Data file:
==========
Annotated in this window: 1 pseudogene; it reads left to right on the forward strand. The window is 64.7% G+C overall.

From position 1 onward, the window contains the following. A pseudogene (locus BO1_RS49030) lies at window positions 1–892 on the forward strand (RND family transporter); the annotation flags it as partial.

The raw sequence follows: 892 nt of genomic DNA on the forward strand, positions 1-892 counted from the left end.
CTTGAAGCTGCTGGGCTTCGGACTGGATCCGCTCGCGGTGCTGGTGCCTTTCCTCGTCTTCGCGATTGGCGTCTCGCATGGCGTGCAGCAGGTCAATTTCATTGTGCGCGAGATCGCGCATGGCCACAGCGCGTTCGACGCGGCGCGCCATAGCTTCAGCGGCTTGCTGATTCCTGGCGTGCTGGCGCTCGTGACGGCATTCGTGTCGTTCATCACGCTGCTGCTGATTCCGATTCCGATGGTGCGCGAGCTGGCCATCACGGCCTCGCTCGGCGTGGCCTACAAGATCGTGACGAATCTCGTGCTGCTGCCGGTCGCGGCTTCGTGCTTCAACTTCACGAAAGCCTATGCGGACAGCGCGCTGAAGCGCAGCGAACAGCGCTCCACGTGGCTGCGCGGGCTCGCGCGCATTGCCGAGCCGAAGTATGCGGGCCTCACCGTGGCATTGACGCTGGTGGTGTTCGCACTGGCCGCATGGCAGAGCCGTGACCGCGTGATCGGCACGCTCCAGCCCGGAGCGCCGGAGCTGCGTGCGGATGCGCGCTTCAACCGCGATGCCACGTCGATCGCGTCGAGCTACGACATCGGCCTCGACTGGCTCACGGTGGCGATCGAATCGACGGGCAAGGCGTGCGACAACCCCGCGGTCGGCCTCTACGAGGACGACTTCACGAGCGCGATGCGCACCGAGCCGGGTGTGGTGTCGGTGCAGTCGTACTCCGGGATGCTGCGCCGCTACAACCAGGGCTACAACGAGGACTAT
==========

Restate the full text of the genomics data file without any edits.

Annotated in this window: 1 pseudogene; it reads left to right on the forward strand. The window is 64.7% G+C overall.

From position 1 onward, the window contains the following. A pseudogene (locus BO1_RS49030) lies at window positions 1–892 on the forward strand (RND family transporter); the annotation flags it as partial.

The raw sequence follows: 892 nt of genomic DNA on the forward strand, positions 1-892 counted from the left end.
CTTGAAGCTGCTGGGCTTCGGACTGGATCCGCTCGCGGTGCTGGTGCCTTTCCTCGTCTTCGCGATTGGCGTCTCGCATGGCGTGCAGCAGGTCAATTTCATTGTGCGCGAGATCGCGCATGGCCACAGCGCGTTCGACGCGGCGCGCCATAGCTTCAGCGGCTTGCTGATTCCTGGCGTGCTGGCGCTCGTGACGGCATTCGTGTCGTTCATCACGCTGCTGCTGATTCCGATTCCGATGGTGCGCGAGCTGGCCATCACGGCCTCGCTCGGCGTGGCCTACAAGATCGTGACGAATCTCGTGCTGCTGCCGGTCGCGGCTTCGTGCTTCAACTTCACGAAAGCCTATGCGGACAGCGCGCTGAAGCGCAGCGAACAGCGCTCCACGTGGCTGCGCGGGCTCGCGCGCATTGCCGAGCCGAAGTATGCGGGCCTCACCGTGGCATTGACGCTGGTGGTGTTCGCACTGGCCGCATGGCAGAGCCGTGACCGCGTGATCGGCACGCTCCAGCCCGGAGCGCCGGAGCTGCGTGCGGATGCGCGCTTCAACCGCGATGCCACGTCGATCGCGTCGAGCTACGACATCGGCCTCGACTGGCTCACGGTGGCGATCGAATCGACGGGCAAGGCGTGCGACAACCCCGCGGTCGGCCTCTACGAGGACGACTTCACGAGCGCGATGCGCACCGAGCCGGGTGTGGTGTCGGTGCAGTCGTACTCCGGGATGCTGCGCCGCTACAACCAGGGCTACAACGAGGACTAT